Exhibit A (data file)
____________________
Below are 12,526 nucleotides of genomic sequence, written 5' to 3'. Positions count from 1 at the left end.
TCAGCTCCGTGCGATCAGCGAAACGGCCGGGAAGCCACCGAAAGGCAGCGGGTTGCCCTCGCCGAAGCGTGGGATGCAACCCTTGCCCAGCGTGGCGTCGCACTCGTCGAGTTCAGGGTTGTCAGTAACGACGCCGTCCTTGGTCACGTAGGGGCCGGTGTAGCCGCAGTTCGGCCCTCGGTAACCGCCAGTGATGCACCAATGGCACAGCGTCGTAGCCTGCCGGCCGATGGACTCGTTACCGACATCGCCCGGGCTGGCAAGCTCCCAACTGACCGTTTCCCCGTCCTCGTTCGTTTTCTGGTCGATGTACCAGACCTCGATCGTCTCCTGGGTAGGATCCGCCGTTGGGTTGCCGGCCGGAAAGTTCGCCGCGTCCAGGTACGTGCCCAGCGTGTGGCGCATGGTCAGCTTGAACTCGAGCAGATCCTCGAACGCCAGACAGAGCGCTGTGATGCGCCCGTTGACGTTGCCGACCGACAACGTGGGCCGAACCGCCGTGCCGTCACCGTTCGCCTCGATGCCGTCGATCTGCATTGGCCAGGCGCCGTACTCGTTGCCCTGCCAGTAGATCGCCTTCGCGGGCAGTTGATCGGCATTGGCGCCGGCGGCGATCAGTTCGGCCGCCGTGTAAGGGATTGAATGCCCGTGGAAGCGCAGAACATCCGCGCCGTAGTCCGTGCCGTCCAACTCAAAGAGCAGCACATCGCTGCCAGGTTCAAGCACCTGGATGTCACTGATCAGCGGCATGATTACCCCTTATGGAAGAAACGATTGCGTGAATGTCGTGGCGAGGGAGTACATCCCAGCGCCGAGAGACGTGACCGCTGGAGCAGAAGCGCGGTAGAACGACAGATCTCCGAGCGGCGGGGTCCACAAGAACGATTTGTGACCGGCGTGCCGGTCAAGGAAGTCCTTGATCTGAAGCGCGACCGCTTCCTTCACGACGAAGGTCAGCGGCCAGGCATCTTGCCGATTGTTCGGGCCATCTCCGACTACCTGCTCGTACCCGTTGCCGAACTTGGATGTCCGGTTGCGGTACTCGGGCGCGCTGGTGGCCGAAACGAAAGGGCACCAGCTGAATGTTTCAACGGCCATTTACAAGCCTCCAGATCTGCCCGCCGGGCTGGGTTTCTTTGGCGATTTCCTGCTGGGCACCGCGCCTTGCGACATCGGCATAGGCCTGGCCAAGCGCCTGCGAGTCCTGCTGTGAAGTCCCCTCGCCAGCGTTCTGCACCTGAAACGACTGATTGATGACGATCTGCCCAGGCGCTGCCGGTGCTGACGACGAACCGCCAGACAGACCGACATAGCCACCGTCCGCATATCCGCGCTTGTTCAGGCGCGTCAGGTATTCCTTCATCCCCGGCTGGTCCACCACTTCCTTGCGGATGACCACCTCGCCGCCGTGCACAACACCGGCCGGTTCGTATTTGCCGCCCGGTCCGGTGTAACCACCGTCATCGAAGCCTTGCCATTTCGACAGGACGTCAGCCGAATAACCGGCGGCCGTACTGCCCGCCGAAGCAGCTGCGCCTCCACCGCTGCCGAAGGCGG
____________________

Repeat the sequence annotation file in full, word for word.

Below are 12,526 nucleotides of genomic sequence, written 5' to 3'. Positions count from 1 at the left end.
TCAGCTCCGTGCGATCAGCGAAACGGCCGGGAAGCCACCGAAAGGCAGCGGGTTGCCCTCGCCGAAGCGTGGGATGCAACCCTTGCCCAGCGTGGCGTCGCACTCGTCGAGTTCAGGGTTGTCAGTAACGACGCCGTCCTTGGTCACGTAGGGGCCGGTGTAGCCGCAGTTCGGCCCTCGGTAACCGCCAGTGATGCACCAATGGCACAGCGTCGTAGCCTGCCGGCCGATGGACTCGTTACCGACATCGCCCGGGCTGGCAAGCTCCCAACTGACCGTTTCCCCGTCCTCGTTCGTTTTCTGGTCGATGTACCAGACCTCGATCGTCTCCTGGGTAGGATCCGCCGTTGGGTTGCCGGCCGGAAAGTTCGCCGCGTCCAGGTACGTGCCCAGCGTGTGGCGCATGGTCAGCTTGAACTCGAGCAGATCCTCGAACGCCAGACAGAGCGCTGTGATGCGCCCGTTGACGTTGCCGACCGACAACGTGGGCCGAACCGCCGTGCCGTCACCGTTCGCCTCGATGCCGTCGATCTGCATTGGCCAGGCGCCGTACTCGTTGCCCTGCCAGTAGATCGCCTTCGCGGGCAGTTGATCGGCATTGGCGCCGGCGGCGATCAGTTCGGCCGCCGTGTAAGGGATTGAATGCCCGTGGAAGCGCAGAACATCCGCGCCGTAGTCCGTGCCGTCCAACTCAAAGAGCAGCACATCGCTGCCAGGTTCAAGCACCTGGATGTCACTGATCAGCGGCATGATTACCCCTTATGGAAGAAACGATTGCGTGAATGTCGTGGCGAGGGAGTACATCCCAGCGCCGAGAGACGTGACCGCTGGAGCAGAAGCGCGGTAGAACGACAGATCTCCGAGCGGCGGGGTCCACAAGAACGATTTGTGACCGGCGTGCCGGTCAAGGAAGTCCTTGATCTGAAGCGCGACCGCTTCCTTCACGACGAAGGTCAGCGGCCAGGCATCTTGCCGATTGTTCGGGCCATCTCCGACTACCTGCTCGTACCCGTTGCCGAACTTGGATGTCCGGTTGCGGTACTCGGGCGCGCTGGTGGCCGAAACGAAAGGGCACCAGCTGAATGTTTCAACGGCCATTTACAAGCCTCCAGATCTGCCCGCCGGGCTGGGTTTCTTTGGCGATTTCCTGCTGGGCACCGCGCCTTGCGACATCGGCATAGGCCTGGCCAAGCGCCTGCGAGTCCTGCTGTGAAGTCCCCTCGCCAGCGTTCTGCACCTGAAACGACTGATTGATGACGATCTGCCCAGGCGCTGCCGGTGCTGACGACGAACCGCCAGACAGACCGACATAGCCACCGTCCGCATATCCGCGCTTGTTCAGGCGCGTCAGGTATTCCTTCATCCCCGGCTGGTCCACCACTTCCTTGCGGATGACCACCTCGCCGCCGTGCACAACACCGGCCGGTTCGTATTTGCCGCCCGGTCCGGTGTAACCACCGTCATCGAAGCCTTGCCATTTCGACAGGACGTCAGCCGAATAACCGGCGGCCGTACTGCCCGCCGAAGCAGCTGCGCCTCCACCGCTGCCGAAGGCGG